Wednesday, December 3, 2014

The PCB Part 3: Etching

I finally did it, I moved on to the etching process.  As mentioned previously, I'm following a combination of various methods posted around the Internet.  (Standard warning: do your own research, don't take my word on any of this.)

The setup.  Since working with chemicals, in particular acid, scares me, I probably over did the safety gear.  I wore goggles, an apron, respirator (with P100 level filters), vinyl gloves, and a face shield.  I'm sure my neighbors thought I was cooking meth.  I also kept plenty of water nearby for rinsing and emergency flushing.

I went with transfers #4 on one side of the board and #6 on the other.  I used 3 parts H2O2 to 2 parts HCl as suggested in most of the posts I read.  (The zip tie on the board provided a convenient, non-metallic way to handle it.)

It did take longer to etch than I expected.  I think it was in the solution for almost 20 minutes whereas I thought it'd only require a couple of minutes based on what I was reading.  Granted, most of those examples used a much smaller board and I'm not certain of the copper thickness they used.  In addition, it was a bit chilly this morning.  I think it was barely 60 degrees in the garage so I'm sure that had an affect on the required time as well.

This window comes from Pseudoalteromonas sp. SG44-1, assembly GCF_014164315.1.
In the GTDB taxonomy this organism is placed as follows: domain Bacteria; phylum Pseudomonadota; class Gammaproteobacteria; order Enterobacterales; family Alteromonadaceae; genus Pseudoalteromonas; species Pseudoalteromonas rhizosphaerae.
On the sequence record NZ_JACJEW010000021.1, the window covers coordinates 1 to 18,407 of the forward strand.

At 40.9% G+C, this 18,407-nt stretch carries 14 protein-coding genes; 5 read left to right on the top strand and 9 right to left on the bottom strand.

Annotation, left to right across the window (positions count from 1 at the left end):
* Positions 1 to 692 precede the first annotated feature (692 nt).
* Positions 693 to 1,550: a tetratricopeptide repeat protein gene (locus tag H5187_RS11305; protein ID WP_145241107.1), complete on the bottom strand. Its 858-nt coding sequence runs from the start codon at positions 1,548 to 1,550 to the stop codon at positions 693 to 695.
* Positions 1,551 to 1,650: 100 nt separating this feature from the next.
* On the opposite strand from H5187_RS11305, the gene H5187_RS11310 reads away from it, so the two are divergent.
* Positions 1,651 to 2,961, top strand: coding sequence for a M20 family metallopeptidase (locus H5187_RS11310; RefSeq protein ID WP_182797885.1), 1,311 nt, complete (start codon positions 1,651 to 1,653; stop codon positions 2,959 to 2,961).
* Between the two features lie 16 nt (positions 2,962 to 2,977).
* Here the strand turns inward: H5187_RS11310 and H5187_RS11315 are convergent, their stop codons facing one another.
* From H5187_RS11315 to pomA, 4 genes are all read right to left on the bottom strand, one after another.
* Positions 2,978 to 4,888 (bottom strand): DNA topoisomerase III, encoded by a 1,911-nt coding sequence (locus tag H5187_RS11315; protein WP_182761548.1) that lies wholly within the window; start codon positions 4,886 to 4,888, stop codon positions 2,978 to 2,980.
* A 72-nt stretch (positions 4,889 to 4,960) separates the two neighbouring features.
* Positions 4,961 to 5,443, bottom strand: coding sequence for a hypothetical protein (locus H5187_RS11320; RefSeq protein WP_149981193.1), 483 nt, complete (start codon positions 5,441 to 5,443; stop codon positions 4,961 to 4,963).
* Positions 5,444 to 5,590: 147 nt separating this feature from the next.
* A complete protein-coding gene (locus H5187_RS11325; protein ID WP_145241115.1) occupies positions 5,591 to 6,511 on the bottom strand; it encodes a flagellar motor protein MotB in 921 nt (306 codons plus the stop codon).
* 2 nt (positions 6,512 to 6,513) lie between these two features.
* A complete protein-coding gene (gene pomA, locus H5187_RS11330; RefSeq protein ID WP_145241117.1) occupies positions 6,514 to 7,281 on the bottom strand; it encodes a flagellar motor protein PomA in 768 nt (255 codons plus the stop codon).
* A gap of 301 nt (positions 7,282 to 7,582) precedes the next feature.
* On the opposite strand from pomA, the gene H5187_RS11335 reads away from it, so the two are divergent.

I should also note, I had transfer #4 facing down in the solution for most of the process.  That side seemed to etch about twice as fast as #6 which, I'm sure has to do with the Oxygen and other gases being released as part of the process.

After 10 minutes the copper is finally beginning to disappear on #4.

At the 15 minute mark #4 is done but the side with #6 looks like the other five minutes prior.  It was at this point that I began putting #6 facing down in the solution.


20 minutes since beginning, both sides are finally done.


Here it is after rinsing the board thoroughly with water and storing the solution in a plastic container.  Apparently it is reusable provided you re-oxygenate it.


And, finally, both sides of the board after the toner was cleaned off with Acetone.  Side #4 didn't come out all that great but that was expected.  I think it was made even worse due to over etching since it was exposed so long after it was finished while waiting on side #6.

I was, however, very pleased with side #6. Again, it wasn't perfect but there were only two traces that had breaks and I can fix that when soldering.  Also, I should've been a little more diligent while cleaning off toner from previous attempts and you can see the remnants in the etch but that too can be touched up.  Regardless, it will be good enough for me to test my circuit layout and, if I got it correct the first time (doubtful), it may even be the board I use in the final tail light.  We shall see....

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